When Ghosh said there were several others who were overstaying and termed it as a "practice", the bench said, "It is a malpractice that elected representatives overstay in the official bungalows."The MP had cried foul over the government's move to evict him from the Type-8 house, generally allotted to Union ministers. He had termed the action "political vendetta" while the Delhi High Court refused to entertain his petition seeking stay of his eviction.
Chowdhury, a Lok Sabha member, had moved the division bench of the HC against the February 1 order of the single bench's order dismissing his plea against the eviction, following which the authorities had disconnected water and power supply to his bungalow at 14, New Moti Bagh.
As a member of Lok Sabha, he is entitled to a Type-6 house. He was allotted alternative accommodation at C-1/99, Moti Bagh by the house committee of Lok Sabha in January, 2015 which he has not accepted.
Chowdhury is not alone in overstaying in government accommodation. The problem was so widespread that the SC entertained a petition on this and heard it for close to a decade before giving out several rulings.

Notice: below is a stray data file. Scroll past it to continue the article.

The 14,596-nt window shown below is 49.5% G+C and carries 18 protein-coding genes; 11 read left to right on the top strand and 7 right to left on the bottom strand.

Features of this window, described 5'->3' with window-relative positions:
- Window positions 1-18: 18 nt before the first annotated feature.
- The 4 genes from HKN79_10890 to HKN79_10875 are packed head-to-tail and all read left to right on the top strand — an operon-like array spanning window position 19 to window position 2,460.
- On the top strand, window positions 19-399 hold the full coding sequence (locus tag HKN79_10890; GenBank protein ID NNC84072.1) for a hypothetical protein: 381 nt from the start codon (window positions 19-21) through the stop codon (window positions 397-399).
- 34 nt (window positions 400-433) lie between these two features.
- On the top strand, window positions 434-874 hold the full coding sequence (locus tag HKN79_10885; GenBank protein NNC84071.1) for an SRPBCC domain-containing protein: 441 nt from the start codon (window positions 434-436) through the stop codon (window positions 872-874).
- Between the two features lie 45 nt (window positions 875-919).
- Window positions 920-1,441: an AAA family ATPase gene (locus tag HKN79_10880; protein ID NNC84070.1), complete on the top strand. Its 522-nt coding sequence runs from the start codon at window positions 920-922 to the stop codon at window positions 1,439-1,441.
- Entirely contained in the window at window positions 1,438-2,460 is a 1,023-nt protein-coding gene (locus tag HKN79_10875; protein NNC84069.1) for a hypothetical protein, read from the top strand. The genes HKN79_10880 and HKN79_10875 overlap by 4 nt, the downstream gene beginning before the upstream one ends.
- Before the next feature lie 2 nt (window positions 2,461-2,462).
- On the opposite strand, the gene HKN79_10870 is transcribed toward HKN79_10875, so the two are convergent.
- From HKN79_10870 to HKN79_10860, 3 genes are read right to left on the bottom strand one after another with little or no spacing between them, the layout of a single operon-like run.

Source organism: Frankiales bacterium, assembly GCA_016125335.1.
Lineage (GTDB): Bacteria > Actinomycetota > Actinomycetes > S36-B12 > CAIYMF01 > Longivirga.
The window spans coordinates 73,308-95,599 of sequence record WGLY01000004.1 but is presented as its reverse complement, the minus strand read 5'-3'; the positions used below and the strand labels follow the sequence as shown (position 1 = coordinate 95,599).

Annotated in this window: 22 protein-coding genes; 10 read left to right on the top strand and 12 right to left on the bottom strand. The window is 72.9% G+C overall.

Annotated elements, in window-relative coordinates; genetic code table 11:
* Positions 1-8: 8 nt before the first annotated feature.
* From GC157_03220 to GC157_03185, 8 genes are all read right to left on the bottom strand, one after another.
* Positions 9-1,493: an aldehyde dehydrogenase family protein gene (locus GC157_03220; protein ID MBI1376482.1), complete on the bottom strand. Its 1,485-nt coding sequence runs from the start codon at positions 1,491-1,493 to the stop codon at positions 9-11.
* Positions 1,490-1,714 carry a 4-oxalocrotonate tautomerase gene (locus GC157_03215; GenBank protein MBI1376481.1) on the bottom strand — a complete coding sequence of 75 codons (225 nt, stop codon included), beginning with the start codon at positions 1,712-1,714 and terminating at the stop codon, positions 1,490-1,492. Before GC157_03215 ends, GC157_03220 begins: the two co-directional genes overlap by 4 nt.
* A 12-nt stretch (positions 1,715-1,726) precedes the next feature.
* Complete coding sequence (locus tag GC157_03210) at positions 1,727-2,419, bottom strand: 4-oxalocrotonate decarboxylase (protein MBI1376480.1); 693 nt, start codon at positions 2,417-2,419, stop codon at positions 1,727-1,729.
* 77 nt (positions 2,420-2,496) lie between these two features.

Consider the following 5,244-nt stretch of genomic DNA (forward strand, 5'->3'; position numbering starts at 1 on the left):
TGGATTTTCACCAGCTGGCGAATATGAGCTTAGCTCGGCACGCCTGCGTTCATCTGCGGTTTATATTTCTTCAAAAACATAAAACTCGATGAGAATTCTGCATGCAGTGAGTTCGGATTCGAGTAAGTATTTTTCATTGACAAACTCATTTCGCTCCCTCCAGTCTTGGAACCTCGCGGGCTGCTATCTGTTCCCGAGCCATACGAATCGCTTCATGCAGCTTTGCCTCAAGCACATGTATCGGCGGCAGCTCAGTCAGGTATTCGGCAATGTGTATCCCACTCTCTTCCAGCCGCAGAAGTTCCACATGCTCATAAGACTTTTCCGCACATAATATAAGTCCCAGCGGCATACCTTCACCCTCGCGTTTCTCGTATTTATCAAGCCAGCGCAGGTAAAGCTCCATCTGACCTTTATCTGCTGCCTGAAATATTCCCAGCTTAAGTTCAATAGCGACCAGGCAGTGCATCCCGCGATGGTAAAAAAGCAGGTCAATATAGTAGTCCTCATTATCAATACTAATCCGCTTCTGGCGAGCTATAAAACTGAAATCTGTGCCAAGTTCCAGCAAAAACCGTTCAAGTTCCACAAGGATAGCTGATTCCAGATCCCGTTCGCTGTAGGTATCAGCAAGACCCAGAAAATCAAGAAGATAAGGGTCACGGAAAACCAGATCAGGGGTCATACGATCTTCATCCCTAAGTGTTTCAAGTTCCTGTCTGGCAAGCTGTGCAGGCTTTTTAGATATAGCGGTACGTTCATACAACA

In the final ruling on July 6, 2013, the SC had ruled that ministers and elected representatives in unauthorized occupation of government bungalows, or illegally overstaying in it, would face breach of privilege proceedings in Parliament.
 Sonia and RaGa are already culprits

Knowing the spread of the malady of unauthorized occupation in all branches of governance -- legislature, executive and judiciary -- the SC had set an example by being unsparing on judges of the SC and high courts and said they must vacate government accommodation within a month of retirement.
For other government servants, it said the department concerned would intimate them about vacation of government quarters three months prior to their retirement. If they didn't heed the notice, they could find their pension reduced in addition to the ignominy of being forcibly evicted.